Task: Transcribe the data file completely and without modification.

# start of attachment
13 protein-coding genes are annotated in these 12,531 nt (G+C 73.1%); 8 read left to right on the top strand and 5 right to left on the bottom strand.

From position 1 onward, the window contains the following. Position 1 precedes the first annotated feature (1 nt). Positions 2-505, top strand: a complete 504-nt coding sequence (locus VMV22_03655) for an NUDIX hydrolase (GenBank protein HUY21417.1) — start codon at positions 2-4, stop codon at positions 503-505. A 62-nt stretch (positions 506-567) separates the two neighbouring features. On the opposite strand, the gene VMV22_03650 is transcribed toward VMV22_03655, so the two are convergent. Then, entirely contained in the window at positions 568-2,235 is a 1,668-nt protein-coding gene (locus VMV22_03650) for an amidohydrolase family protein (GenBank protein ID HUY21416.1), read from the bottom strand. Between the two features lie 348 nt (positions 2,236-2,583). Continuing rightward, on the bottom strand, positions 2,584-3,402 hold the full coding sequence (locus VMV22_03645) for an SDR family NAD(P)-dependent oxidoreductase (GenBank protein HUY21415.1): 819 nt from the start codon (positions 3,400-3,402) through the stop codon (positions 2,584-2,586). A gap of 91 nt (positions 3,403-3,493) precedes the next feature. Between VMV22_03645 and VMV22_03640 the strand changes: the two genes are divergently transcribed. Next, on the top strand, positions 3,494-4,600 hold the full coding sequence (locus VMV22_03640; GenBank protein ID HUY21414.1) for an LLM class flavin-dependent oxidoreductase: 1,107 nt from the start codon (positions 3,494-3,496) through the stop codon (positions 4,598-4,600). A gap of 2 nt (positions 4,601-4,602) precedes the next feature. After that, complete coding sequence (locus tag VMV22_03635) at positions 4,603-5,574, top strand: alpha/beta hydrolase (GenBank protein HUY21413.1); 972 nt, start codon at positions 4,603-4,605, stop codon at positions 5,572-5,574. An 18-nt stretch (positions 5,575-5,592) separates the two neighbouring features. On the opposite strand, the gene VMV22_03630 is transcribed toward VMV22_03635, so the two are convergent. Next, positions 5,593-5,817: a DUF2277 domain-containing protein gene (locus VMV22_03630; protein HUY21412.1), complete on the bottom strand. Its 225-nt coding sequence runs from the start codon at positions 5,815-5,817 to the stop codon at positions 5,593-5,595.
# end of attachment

13 protein-coding genes are annotated in these 12,531 nt (G+C 73.1%); 8 read left to right on the top strand and 5 right to left on the bottom strand.

From position 1 onward, the window contains the following. Position 1 precedes the first annotated feature (1 nt). Positions 2-505, top strand: a complete 504-nt coding sequence (locus VMV22_03655) for an NUDIX hydrolase (GenBank protein HUY21417.1) — start codon at positions 2-4, stop codon at positions 503-505. A 62-nt stretch (positions 506-567) separates the two neighbouring features. On the opposite strand, the gene VMV22_03650 is transcribed toward VMV22_03655, so the two are convergent. Then, entirely contained in the window at positions 568-2,235 is a 1,668-nt protein-coding gene (locus VMV22_03650) for an amidohydrolase family protein (GenBank protein ID HUY21416.1), read from the bottom strand. Between the two features lie 348 nt (positions 2,236-2,583). Continuing rightward, on the bottom strand, positions 2,584-3,402 hold the full coding sequence (locus VMV22_03645) for an SDR family NAD(P)-dependent oxidoreductase (GenBank protein HUY21415.1): 819 nt from the start codon (positions 3,400-3,402) through the stop codon (positions 2,584-2,586). A gap of 91 nt (positions 3,403-3,493) precedes the next feature. Between VMV22_03645 and VMV22_03640 the strand changes: the two genes are divergently transcribed. Next, on the top strand, positions 3,494-4,600 hold the full coding sequence (locus VMV22_03640; GenBank protein ID HUY21414.1) for an LLM class flavin-dependent oxidoreductase: 1,107 nt from the start codon (positions 3,494-3,496) through the stop codon (positions 4,598-4,600). A gap of 2 nt (positions 4,601-4,602) precedes the next feature. After that, complete coding sequence (locus tag VMV22_03635) at positions 4,603-5,574, top strand: alpha/beta hydrolase (GenBank protein HUY21413.1); 972 nt, start codon at positions 4,603-4,605, stop codon at positions 5,572-5,574. An 18-nt stretch (positions 5,575-5,592) separates the two neighbouring features. On the opposite strand, the gene VMV22_03630 is transcribed toward VMV22_03635, so the two are convergent. Next, positions 5,593-5,817: a DUF2277 domain-containing protein gene (locus VMV22_03630; protein HUY21412.1), complete on the bottom strand. Its 225-nt coding sequence runs from the start codon at positions 5,815-5,817 to the stop codon at positions 5,593-5,595.